Editorial

Firms being sold on “inadequate” cybersecurity during pandemic, claims vendor

EDR solutions only doing half the job, says Kaspersky

Posted 6 January 2021 by

Firms are being mis-sold the idea that their remote working environments are protected, according to cybersecurity vendor Kaspersky.

Kaspersky today issued a notice claiming that a push by vendors towards Endpoint Detection Response (EDR) solutions to protect customers’ dispersed device networks is leaving organisations exposed to threats.

It notes: “Typically offered by ‘born in the cloud’ vendors, EDR solutions can be a cheap and easy solution. However, Kaspersky experts are of the view that this approach is leading to businesses boasting an inadequate security solution, and resulting in devices that aren’t fully hardened against rising threats.”

Kaspersky says it has observed “a worrying industry trend” where next-generation and firewall vendors are pushing EDR after acquiring more universal endpoint solutions.

“Firewall vendors are impacting the Endpoint Protection Platform (EPP) market through the acquisition of EDR companies that strengthen their solution, but that are missing the comprehensibility of full EPP solutions. The resultant package being sold isn’t as comprehensive as a full EPP solution.”

The company claims that missing features like device and application hardening are a must-have, to increase efficiency and reduce a business’s threat exposure. Additionally, the current solutions can be heavily reliant upon behavioural detection, which should be one part of a multi-layered EPP solution. Consequently, current packages being sold increase the risk of false positives and a reduction in productivity.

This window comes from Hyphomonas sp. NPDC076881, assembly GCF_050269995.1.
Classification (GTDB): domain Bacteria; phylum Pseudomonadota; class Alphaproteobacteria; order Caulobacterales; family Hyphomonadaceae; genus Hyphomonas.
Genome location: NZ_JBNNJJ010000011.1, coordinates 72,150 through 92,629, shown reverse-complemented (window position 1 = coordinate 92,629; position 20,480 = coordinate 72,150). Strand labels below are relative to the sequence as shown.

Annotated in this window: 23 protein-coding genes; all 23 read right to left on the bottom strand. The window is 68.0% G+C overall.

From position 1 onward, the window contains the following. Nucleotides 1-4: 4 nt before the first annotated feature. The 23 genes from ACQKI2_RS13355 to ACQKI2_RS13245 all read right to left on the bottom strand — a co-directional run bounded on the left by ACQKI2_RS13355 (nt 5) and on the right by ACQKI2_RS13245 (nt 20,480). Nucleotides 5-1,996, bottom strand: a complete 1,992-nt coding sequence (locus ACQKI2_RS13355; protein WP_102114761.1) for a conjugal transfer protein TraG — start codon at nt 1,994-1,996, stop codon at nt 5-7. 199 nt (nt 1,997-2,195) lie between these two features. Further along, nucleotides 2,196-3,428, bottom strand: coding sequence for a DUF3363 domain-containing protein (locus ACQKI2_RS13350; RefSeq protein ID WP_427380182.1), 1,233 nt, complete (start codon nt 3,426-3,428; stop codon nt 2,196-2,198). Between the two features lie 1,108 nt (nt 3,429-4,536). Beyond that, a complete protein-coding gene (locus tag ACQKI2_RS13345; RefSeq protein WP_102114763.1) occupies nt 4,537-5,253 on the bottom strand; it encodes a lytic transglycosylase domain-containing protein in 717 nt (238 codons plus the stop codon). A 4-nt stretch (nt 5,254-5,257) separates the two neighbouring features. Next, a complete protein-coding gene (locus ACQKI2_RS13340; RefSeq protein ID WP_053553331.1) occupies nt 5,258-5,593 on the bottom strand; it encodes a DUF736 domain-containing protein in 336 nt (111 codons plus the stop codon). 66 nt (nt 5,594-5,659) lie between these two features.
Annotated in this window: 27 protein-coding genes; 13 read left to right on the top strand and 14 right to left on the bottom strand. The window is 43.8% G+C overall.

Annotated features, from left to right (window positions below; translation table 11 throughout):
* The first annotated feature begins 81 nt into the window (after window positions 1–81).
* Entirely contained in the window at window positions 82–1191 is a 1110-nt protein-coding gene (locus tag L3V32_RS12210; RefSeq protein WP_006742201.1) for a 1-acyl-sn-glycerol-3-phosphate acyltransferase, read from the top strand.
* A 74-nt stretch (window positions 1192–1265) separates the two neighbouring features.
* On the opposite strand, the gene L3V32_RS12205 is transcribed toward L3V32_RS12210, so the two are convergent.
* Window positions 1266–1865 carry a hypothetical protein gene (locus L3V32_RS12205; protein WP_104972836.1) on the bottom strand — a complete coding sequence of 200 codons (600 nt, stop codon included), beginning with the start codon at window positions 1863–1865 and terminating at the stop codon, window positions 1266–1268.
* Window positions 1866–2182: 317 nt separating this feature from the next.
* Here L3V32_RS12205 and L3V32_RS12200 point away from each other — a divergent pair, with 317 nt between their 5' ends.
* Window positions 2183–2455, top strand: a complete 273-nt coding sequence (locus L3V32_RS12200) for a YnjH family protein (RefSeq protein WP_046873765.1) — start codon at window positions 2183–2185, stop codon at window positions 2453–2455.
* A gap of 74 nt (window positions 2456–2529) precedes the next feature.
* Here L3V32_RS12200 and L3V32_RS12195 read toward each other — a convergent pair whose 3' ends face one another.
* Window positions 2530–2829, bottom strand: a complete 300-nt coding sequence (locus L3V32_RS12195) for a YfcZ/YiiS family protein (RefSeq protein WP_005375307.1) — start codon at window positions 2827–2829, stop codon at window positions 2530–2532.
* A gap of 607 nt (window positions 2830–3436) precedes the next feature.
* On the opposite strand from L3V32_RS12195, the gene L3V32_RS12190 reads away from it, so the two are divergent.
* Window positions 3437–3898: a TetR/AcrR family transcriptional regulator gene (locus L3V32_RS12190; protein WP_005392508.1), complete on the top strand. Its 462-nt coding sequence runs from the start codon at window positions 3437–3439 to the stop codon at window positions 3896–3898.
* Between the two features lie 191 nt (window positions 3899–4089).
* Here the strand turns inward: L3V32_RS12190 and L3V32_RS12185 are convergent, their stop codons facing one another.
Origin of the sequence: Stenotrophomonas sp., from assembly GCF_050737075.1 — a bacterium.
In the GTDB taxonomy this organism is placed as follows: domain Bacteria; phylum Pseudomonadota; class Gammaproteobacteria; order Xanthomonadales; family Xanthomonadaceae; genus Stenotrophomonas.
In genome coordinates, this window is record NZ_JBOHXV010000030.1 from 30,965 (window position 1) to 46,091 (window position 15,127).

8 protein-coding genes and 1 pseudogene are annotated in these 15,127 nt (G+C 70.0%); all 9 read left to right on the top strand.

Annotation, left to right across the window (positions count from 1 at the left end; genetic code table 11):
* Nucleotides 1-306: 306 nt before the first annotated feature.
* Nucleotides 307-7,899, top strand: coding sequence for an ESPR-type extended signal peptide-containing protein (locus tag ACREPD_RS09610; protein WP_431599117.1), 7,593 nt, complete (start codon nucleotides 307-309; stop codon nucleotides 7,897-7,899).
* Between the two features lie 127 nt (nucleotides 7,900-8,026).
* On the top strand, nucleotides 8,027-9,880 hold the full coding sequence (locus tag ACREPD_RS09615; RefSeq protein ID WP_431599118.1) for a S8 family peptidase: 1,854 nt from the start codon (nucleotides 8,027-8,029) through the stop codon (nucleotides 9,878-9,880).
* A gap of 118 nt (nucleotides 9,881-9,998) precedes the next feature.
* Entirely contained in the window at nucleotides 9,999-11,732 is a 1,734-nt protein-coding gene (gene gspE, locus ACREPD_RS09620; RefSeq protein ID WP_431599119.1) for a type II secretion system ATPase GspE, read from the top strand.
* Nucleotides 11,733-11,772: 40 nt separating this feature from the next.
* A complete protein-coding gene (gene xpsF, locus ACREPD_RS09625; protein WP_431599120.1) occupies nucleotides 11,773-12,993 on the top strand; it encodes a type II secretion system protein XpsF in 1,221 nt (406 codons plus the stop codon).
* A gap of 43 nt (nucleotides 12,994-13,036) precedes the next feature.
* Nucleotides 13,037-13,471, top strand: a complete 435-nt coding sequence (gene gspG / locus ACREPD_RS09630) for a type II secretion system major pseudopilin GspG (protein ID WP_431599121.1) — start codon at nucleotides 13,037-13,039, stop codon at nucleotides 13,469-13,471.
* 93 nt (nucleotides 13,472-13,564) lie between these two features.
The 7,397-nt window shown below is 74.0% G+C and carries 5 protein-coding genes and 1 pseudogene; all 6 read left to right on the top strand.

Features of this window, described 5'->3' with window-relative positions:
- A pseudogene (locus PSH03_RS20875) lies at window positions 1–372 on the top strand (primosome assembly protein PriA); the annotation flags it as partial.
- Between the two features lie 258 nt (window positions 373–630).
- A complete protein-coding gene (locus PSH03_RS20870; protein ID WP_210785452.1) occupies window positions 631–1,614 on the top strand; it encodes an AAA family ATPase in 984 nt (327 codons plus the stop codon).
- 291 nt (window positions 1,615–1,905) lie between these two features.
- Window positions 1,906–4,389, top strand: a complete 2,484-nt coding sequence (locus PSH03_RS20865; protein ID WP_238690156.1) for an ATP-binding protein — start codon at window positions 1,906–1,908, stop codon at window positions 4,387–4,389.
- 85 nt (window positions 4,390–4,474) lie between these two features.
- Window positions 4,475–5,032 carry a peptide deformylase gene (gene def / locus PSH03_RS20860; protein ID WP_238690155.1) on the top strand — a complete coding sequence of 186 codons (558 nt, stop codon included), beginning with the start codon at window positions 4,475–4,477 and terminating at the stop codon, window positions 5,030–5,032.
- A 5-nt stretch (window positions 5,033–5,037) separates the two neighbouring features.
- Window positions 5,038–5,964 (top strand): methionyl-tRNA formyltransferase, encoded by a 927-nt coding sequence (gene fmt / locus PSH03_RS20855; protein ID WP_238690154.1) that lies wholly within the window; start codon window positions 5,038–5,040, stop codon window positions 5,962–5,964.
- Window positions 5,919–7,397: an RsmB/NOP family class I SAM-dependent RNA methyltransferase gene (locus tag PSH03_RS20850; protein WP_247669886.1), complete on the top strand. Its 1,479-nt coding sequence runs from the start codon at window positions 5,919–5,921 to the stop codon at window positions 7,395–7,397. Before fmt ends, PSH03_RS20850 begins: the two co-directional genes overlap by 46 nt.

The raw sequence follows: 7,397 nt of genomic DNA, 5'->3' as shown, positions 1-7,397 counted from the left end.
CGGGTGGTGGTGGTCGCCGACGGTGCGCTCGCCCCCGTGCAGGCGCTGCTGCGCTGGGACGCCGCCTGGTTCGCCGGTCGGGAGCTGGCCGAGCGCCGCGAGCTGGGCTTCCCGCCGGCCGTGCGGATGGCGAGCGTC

“Though EDR providers often hail the solution as a silver bullet to unearth and disarm all potential threats, in reality these solutions only do half the job,” it says.

Ian Thornton-Trump, CISO at threat intelligence company Cyjax, said: “EDR solutions are not the only solution to an organisation’s security. However, they do form a valuable and indispensable layer of security to ward off the most dangerous capabilities that cybercriminals can throw at an organisation. But to be most effective, EDR solutions must be deployed into a managed, licensed and hardened IT environment.”

No extra cybersecurity training

Prior to the onset of COVID-19, 61 percent of businesses stated staffing limitations as the reason they weren’t adopting EDR. However today Kaspersky research has found that nearly three-quarters (73 percent) of workers hadn’t received any additional IT security awareness training after a mass migration to homeworking, “and a panicked change of mind towards EDR’s adoption.”

As a result, IT teams are not only being faced with more alerts than ever, but without the requisite guidance to filter appropriately.

“Just because some vendors are shouting loudest, doesn’t mean they’re looking after a business’ best interests, and that’s why it’s critical that businesses enter into a conversation that begins with discussing what they need,” said Andy Bogdan, head of UK channel at Kaspersky.

 “More often than not, what they’ll find they need is a solution built around, or integrated with, training and skills development. What companies should be investing in first and foremost is instilling that knowledge culture across the business. That will then go hand in hand with EDR being a tool that can become part of your armoury, providing greater visibility and investigation in the growing cyber-threat landscape.”

“Businesses must also realise that technology from three or five years ago is not advanced enough to deal with modern malware. Investment in security technologies like EDR is required, because in technology, good becomes poor very quickly as cybercriminals sprint to innovate new capabilities monthly,” said Thornton-Trump.